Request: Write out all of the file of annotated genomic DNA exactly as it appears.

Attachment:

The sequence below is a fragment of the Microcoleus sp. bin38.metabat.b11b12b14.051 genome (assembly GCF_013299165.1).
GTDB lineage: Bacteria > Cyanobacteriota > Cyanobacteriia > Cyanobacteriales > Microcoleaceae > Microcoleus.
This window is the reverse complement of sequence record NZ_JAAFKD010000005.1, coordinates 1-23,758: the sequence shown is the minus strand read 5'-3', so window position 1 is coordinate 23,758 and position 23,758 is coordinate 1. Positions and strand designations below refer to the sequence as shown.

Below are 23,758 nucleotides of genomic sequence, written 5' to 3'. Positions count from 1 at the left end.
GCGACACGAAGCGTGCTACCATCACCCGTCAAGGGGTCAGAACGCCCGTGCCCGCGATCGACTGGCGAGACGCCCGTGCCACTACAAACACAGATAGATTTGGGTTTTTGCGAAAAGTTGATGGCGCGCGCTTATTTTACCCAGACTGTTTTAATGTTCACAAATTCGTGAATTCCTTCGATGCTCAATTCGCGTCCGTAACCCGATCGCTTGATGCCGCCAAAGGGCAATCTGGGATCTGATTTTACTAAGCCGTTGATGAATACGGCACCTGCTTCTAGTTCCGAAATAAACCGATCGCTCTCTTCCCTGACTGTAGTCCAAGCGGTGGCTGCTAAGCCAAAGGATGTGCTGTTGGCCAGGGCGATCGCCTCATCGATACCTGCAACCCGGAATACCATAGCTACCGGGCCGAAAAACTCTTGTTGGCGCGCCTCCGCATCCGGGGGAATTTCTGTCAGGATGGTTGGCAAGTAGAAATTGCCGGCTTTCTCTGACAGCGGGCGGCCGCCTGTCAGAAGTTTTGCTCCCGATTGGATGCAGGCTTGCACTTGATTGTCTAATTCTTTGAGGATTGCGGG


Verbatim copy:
The sequence below is a fragment of the Microcoleus sp. bin38.metabat.b11b12b14.051 genome (assembly GCF_013299165.1).
GTDB lineage: Bacteria > Cyanobacteriota > Cyanobacteriia > Cyanobacteriales > Microcoleaceae > Microcoleus.
This window is the reverse complement of sequence record NZ_JAAFKD010000005.1, coordinates 1-23,758: the sequence shown is the minus strand read 5'-3', so window position 1 is coordinate 23,758 and position 23,758 is coordinate 1. Positions and strand designations below refer to the sequence as shown.

Below are 23,758 nucleotides of genomic sequence, written 5' to 3'. Positions count from 1 at the left end.
GCGACACGAAGCGTGCTACCATCACCCGTCAAGGGGTCAGAACGCCCGTGCCCGCGATCGACTGGCGAGACGCCCGTGCCACTACAAACACAGATAGATTTGGGTTTTTGCGAAAAGTTGATGGCGCGCGCTTATTTTACCCAGACTGTTTTAATGTTCACAAATTCGTGAATTCCTTCGATGCTCAATTCGCGTCCGTAACCCGATCGCTTGATGCCGCCAAAGGGCAATCTGGGATCTGATTTTACTAAGCCGTTGATGAATACGGCACCTGCTTCTAGTTCCGAAATAAACCGATCGCTCTCTTCCCTGACTGTAGTCCAAGCGGTGGCTGCTAAGCCAAAGGATGTGCTGTTGGCCAGGGCGATCGCCTCATCGATACCTGCAACCCGGAATACCATAGCTACCGGGCCGAAAAACTCTTGTTGGCGCGCCTCCGCATCCGGGGGAATTTCTGTCAGGATGGTTGGCAAGTAGAAATTGCCGGCTTTCTCTGACAGCGGGCGGCCGCCTGTCAGAAGTTTTGCTCCCGATTGGATGCAGGCTTGCACTTGATTGTCTAATTCTTTGAGGATTGCGGG